Combine those descriptions with the science of psychology and you have a winning combination to persuade someone to take action that will help them achieve their desires and goals.

The art of copywriting.

How is the art of copywriting manifested? You can see this art in the choice and combinations of the written words.

Words create stories, hope, stimulate desire, and persuade the reader to continue reading and to ultimately take the desired action. Like a painter who uses paintbrushes and color to paint a picture, a copywriter tells a story (or paints a picture) with their words. The reader takes in the words and creates a picture in their mind.

The reader can imagine a world in which some type of challenge they have is now gone. They can imagine what life would be like with this solution. And since they’ve been searching for a solution to this challenge, they’re compelled to do what the words ask and take the desired action.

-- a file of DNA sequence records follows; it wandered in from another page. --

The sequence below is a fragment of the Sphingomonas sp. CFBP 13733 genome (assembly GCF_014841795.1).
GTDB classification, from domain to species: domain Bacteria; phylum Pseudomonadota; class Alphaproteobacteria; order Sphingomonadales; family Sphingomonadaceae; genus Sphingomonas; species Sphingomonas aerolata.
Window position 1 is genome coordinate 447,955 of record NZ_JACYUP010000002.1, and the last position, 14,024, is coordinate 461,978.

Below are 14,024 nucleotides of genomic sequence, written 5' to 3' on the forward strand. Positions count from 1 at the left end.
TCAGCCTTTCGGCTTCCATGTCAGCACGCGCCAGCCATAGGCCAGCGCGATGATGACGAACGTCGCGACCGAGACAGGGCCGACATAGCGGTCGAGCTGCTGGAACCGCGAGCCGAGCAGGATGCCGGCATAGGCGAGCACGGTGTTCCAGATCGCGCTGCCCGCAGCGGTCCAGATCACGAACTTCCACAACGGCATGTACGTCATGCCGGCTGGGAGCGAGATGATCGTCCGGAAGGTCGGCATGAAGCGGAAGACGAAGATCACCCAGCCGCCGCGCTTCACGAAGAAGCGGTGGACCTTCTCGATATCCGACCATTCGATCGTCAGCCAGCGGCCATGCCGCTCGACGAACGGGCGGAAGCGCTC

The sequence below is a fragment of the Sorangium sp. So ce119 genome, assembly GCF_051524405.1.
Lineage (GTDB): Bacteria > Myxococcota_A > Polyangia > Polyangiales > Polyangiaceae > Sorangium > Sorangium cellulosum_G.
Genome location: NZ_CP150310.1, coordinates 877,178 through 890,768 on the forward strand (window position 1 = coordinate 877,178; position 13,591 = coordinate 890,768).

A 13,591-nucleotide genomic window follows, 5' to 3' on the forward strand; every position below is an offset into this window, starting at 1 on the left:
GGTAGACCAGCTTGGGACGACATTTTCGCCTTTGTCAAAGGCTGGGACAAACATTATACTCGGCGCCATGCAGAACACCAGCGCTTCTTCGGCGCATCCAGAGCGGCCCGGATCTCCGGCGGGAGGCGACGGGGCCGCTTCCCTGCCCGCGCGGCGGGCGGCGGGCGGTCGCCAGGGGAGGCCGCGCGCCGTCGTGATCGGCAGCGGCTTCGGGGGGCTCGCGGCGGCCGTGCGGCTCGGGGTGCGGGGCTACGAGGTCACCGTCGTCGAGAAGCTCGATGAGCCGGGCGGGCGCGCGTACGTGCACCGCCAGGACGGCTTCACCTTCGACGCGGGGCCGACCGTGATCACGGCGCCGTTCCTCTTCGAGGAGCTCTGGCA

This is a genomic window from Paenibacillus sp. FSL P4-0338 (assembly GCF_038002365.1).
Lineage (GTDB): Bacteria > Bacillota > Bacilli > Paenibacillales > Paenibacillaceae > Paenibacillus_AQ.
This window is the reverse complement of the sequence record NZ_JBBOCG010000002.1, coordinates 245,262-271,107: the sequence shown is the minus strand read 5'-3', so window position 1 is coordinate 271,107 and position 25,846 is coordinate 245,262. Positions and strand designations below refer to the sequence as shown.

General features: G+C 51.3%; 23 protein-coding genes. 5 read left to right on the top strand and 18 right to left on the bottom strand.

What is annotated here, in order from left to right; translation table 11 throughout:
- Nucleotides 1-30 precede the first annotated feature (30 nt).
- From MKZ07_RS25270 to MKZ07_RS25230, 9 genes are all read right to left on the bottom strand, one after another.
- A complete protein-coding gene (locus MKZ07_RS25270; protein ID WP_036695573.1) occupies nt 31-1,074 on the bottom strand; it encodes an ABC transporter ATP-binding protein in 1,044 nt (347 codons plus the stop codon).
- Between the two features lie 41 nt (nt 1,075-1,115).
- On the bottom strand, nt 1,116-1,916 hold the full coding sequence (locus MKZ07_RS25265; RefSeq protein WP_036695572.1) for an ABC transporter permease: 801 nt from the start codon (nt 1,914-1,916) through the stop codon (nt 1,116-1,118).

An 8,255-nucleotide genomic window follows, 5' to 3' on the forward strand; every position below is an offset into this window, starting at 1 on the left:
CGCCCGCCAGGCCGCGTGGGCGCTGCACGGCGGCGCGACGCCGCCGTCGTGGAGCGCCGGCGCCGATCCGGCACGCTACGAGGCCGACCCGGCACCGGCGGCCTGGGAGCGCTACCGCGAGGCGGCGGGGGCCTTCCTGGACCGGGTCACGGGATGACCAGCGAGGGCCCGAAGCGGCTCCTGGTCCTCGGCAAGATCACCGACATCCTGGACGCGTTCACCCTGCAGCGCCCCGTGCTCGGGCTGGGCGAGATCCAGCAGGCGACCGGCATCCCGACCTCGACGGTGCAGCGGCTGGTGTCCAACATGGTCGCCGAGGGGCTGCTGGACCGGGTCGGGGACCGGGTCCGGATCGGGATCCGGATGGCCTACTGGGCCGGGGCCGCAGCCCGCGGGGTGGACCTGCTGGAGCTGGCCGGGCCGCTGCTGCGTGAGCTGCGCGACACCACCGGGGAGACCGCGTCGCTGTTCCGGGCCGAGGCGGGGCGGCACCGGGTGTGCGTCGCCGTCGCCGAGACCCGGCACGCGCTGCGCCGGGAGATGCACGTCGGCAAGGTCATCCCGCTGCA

This choice and combination of words is the art of copywriting.

What’s your opinion?

To wrap it up, I would love to know what you think. Love it or hate copywriting?

And what’s your opinion on this raging copywriting debate? Art or science?

Leave a comment and let me know your feelings on this topic. There’s no right or wrong here. We’ve all got beautiful opinions and I would love to have you add your voice in the comments below.

Here’s mine: I believe that science can combine with artistic wordsmithing to create beautiful stories that compel and persuade. That, to me, is beautiful copywriting.

About the author